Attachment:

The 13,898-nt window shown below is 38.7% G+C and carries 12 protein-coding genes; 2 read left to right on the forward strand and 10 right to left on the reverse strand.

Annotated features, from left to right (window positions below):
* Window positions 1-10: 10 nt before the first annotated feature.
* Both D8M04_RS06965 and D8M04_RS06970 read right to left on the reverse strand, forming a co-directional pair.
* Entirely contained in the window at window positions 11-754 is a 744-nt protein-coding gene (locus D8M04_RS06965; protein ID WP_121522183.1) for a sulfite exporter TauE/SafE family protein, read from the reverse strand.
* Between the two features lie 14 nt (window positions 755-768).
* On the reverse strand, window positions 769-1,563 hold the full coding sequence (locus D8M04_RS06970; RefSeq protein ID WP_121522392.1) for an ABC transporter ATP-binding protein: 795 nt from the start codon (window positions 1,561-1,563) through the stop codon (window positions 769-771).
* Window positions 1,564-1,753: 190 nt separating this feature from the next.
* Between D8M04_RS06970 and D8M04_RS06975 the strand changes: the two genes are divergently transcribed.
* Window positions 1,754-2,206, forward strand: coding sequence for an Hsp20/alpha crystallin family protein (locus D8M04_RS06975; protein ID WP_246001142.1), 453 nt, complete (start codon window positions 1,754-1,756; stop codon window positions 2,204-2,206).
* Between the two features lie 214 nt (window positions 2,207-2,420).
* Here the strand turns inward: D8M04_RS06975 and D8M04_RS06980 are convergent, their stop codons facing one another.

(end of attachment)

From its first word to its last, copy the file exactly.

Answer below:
The 13,898-nt window shown below is 38.7% G+C and carries 12 protein-coding genes; 2 read left to right on the forward strand and 10 right to left on the reverse strand.

Annotated features, from left to right (window positions below):
* Window positions 1-10: 10 nt before the first annotated feature.
* Both D8M04_RS06965 and D8M04_RS06970 read right to left on the reverse strand, forming a co-directional pair.
* Entirely contained in the window at window positions 11-754 is a 744-nt protein-coding gene (locus D8M04_RS06965; protein ID WP_121522183.1) for a sulfite exporter TauE/SafE family protein, read from the reverse strand.
* Between the two features lie 14 nt (window positions 755-768).
* On the reverse strand, window positions 769-1,563 hold the full coding sequence (locus D8M04_RS06970; RefSeq protein ID WP_121522392.1) for an ABC transporter ATP-binding protein: 795 nt from the start codon (window positions 1,561-1,563) through the stop codon (window positions 769-771).
* Window positions 1,564-1,753: 190 nt separating this feature from the next.
* Between D8M04_RS06970 and D8M04_RS06975 the strand changes: the two genes are divergently transcribed.
* Window positions 1,754-2,206, forward strand: coding sequence for an Hsp20/alpha crystallin family protein (locus D8M04_RS06975; protein ID WP_246001142.1), 453 nt, complete (start codon window positions 1,754-1,756; stop codon window positions 2,204-2,206).
* Between the two features lie 214 nt (window positions 2,207-2,420).
* Here the strand turns inward: D8M04_RS06975 and D8M04_RS06980 are convergent, their stop codons facing one another.